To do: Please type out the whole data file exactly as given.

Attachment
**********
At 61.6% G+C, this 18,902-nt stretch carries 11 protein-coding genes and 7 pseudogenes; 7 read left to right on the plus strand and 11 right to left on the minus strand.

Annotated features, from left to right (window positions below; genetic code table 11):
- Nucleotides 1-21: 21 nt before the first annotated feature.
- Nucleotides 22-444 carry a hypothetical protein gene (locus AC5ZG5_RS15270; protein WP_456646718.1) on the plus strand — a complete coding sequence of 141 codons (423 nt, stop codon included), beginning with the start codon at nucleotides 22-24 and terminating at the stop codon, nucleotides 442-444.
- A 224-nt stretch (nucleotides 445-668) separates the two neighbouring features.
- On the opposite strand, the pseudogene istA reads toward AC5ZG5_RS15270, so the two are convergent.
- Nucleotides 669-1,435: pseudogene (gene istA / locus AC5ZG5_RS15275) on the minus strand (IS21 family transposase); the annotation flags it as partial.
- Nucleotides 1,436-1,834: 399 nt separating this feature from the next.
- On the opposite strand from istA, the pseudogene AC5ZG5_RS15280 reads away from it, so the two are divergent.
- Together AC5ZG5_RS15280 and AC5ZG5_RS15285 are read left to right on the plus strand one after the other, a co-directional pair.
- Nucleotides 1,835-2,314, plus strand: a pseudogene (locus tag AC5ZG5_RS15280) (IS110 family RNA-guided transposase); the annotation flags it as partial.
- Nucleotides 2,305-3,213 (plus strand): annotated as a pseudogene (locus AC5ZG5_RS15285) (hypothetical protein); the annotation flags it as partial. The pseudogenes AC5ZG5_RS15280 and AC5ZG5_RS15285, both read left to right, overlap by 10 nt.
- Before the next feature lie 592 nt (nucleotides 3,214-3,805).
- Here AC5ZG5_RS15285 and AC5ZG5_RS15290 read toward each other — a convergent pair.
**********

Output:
At 61.6% G+C, this 18,902-nt stretch carries 11 protein-coding genes and 7 pseudogenes; 7 read left to right on the plus strand and 11 right to left on the minus strand.

Annotated features, from left to right (window positions below; genetic code table 11):
- Nucleotides 1-21: 21 nt before the first annotated feature.
- Nucleotides 22-444 carry a hypothetical protein gene (locus AC5ZG5_RS15270; protein WP_456646718.1) on the plus strand — a complete coding sequence of 141 codons (423 nt, stop codon included), beginning with the start codon at nucleotides 22-24 and terminating at the stop codon, nucleotides 442-444.
- A 224-nt stretch (nucleotides 445-668) separates the two neighbouring features.
- On the opposite strand, the pseudogene istA reads toward AC5ZG5_RS15270, so the two are convergent.
- Nucleotides 669-1,435: pseudogene (gene istA / locus AC5ZG5_RS15275) on the minus strand (IS21 family transposase); the annotation flags it as partial.
- Nucleotides 1,436-1,834: 399 nt separating this feature from the next.
- On the opposite strand from istA, the pseudogene AC5ZG5_RS15280 reads away from it, so the two are divergent.
- Together AC5ZG5_RS15280 and AC5ZG5_RS15285 are read left to right on the plus strand one after the other, a co-directional pair.
- Nucleotides 1,835-2,314, plus strand: a pseudogene (locus tag AC5ZG5_RS15280) (IS110 family RNA-guided transposase); the annotation flags it as partial.
- Nucleotides 2,305-3,213 (plus strand): annotated as a pseudogene (locus AC5ZG5_RS15285) (hypothetical protein); the annotation flags it as partial. The pseudogenes AC5ZG5_RS15280 and AC5ZG5_RS15285, both read left to right, overlap by 10 nt.
- Before the next feature lie 592 nt (nucleotides 3,214-3,805).
- Here AC5ZG5_RS15285 and AC5ZG5_RS15290 read toward each other — a convergent pair.